Small businesses are foregoing having an online presence altogether as new research reveals that three quarters in the UK lack a website
A new survey has revealed that 75% of Britain’s small businesses don’t have a website, with an even larger number of US bricks-and-mortar companies opting to go without an online presence.
The study from London-based tech company UENI surveyed more than 5,000 businesses from across the UK and US.
Of the 1,929 small businesses in the UK, 14% didn’t know what a domain name was.
For small businesses across the pond, 80% didn’t have their own website and 16% were confounded by the phrase “domain name”.
Christine Telyan, CEO of UENI, which helps businesses build their online presence, said: “We know from working with small businesses the many demands business owners face day-to-day.
“For most one or two-person companies, a website is understandably not at the top of the list of priorities.
“However, when you look at how people search for local businesses, the first port of call is usually a search engine like Google and if local businesses don’t appear, they’re lacking that shop window and missing out on valuable customers.”
Small businesses missing out on custom from lack of website
According to figures from the Office of National Statistics, the percentage of retail sales made online has steadily increased since 2006.
Internet sales currently account for 18% of total retail sales, rising from 2.8% over the thirteen-year period.
US retail also passed a major milestone in April this year, when the Department for Commerce confirmed that the total market share for online retail sales surpassed general merchandise sales for the first time.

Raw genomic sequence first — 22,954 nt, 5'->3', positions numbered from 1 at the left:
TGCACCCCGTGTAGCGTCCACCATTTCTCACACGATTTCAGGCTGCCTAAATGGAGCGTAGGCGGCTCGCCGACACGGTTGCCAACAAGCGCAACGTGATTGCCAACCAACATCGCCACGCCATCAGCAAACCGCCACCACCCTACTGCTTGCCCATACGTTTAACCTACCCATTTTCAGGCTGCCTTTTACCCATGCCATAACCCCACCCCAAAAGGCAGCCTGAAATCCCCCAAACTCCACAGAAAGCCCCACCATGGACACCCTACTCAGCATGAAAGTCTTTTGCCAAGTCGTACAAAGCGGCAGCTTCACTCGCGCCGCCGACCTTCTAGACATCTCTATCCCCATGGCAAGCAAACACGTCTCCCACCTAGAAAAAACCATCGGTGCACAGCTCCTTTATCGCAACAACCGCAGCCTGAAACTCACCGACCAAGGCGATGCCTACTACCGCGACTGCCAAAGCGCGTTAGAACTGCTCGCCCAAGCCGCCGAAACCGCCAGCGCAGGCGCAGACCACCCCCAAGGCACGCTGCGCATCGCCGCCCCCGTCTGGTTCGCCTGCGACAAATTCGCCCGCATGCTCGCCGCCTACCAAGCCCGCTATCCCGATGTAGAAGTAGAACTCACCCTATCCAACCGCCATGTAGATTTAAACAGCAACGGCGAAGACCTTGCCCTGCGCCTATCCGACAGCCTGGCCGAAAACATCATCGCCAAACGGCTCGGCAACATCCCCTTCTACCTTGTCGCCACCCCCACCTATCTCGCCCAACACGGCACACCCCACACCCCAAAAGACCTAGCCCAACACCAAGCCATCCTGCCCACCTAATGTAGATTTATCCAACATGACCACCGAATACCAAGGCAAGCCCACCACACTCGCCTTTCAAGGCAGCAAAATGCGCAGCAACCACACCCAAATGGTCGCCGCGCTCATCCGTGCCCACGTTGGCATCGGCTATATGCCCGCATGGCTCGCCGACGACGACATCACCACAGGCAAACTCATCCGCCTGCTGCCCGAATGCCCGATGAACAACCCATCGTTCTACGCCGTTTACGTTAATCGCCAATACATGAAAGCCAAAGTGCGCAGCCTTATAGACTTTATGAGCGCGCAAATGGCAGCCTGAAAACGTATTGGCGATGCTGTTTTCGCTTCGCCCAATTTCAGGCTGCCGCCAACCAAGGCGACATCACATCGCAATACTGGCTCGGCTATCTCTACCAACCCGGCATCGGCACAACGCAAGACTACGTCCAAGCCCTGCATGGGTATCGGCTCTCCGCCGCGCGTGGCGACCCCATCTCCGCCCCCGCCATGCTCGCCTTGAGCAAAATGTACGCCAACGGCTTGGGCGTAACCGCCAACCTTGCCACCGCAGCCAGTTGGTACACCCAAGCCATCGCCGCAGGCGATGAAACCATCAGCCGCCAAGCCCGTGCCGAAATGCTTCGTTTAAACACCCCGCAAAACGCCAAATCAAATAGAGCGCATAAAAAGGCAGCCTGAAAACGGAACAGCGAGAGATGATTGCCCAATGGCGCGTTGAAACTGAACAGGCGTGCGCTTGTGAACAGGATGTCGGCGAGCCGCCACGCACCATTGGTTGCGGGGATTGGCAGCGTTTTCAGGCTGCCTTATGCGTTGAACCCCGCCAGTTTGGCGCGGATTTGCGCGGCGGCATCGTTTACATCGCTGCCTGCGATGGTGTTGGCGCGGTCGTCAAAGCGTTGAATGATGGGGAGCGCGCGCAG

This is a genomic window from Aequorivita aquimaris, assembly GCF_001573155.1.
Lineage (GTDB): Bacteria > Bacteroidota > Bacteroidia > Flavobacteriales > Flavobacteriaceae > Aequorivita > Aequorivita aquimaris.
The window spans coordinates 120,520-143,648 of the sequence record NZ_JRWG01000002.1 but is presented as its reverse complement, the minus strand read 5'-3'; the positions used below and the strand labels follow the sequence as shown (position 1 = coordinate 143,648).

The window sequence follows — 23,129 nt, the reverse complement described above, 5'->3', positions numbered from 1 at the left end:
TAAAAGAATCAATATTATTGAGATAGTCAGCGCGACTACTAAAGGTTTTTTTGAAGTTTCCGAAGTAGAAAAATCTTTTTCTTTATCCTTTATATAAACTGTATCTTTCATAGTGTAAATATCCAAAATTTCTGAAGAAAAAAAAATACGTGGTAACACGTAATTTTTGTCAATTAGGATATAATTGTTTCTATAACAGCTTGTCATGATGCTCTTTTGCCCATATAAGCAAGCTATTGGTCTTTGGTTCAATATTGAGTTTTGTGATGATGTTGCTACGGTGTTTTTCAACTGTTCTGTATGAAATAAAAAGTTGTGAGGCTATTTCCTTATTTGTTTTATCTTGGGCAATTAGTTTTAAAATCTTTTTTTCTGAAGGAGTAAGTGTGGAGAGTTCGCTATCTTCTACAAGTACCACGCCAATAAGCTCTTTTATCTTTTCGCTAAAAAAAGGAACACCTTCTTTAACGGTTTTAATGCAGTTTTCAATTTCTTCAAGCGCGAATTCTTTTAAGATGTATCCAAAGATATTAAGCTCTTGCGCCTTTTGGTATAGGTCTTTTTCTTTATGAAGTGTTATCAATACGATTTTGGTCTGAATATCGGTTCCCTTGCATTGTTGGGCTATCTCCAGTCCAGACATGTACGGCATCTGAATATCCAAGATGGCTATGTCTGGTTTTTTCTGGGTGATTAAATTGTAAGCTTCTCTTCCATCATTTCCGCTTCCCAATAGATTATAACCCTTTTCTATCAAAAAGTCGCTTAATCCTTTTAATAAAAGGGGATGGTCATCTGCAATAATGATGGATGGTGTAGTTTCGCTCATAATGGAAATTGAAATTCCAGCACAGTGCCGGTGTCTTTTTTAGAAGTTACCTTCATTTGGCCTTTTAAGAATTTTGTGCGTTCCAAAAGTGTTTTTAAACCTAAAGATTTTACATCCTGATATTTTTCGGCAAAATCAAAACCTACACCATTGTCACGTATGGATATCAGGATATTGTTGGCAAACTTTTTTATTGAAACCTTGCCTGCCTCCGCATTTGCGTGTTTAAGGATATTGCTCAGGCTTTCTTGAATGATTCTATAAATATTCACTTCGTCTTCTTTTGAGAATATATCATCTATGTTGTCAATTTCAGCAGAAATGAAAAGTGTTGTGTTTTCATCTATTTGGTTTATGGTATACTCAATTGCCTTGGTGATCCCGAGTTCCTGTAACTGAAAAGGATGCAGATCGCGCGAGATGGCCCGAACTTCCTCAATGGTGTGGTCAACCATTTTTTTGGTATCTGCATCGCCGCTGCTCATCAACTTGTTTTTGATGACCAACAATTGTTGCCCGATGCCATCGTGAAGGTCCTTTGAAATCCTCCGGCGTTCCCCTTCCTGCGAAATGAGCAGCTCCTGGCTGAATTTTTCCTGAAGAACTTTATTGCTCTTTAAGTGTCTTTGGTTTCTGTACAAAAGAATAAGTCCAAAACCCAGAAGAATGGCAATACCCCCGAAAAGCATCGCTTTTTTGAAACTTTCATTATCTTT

This figure is likely to rise, with millennial consumers making 60% of their purchases online.
The ability to quickly compare prices and check online reviews were two of the most frequently-cited reasons for choosing to shop on the web rather than in-store, and UENI also found that 86% of customers chose to consult a search engine before making a purchase.
Telyan added: “Having a domain is the starting point to gaining online visibility, but one in seven of the small business owners we asked didn’t know what the term ‘domain name’ meant.
“For British small businesses to compete, owners need a basic level of online literacy and understanding of the internet.
“Having said that, what many small businesses don’t realise is that technology is making it far easier to have an online presence.
“These days, businesses can even achieve visibility in Google in a matter of minutes, given the right tools.”
Amazon and McKinsey look to preserve bricks-and-mortar
While the current difficulties facing high-street retailers has been well documented, a number of tech companies have moved to try and preserve bricks-and-mortar trading.
Amazon – the largest online retailer in the world – set up a “Clicks and Mortar” campaign to support independent outlets from its websites and make the transition to physical stores.
The e-commerce giant aims to help 100 small online brands in the UK move into pop-up stores and reach customers on the high street for the first time.
Over in the US, consultancy firm McKinsey hopes that high-tech stores could provide the answer to rejuvenating the country’s ailing shopping malls.
Shoppers visiting the Mall of America, in Bloomington, Minnesota, could expect to “virtually” try on items through the use of augmented reality, put products in a “virtual shopping basket” with a single tap and allow software to select their perfect fit.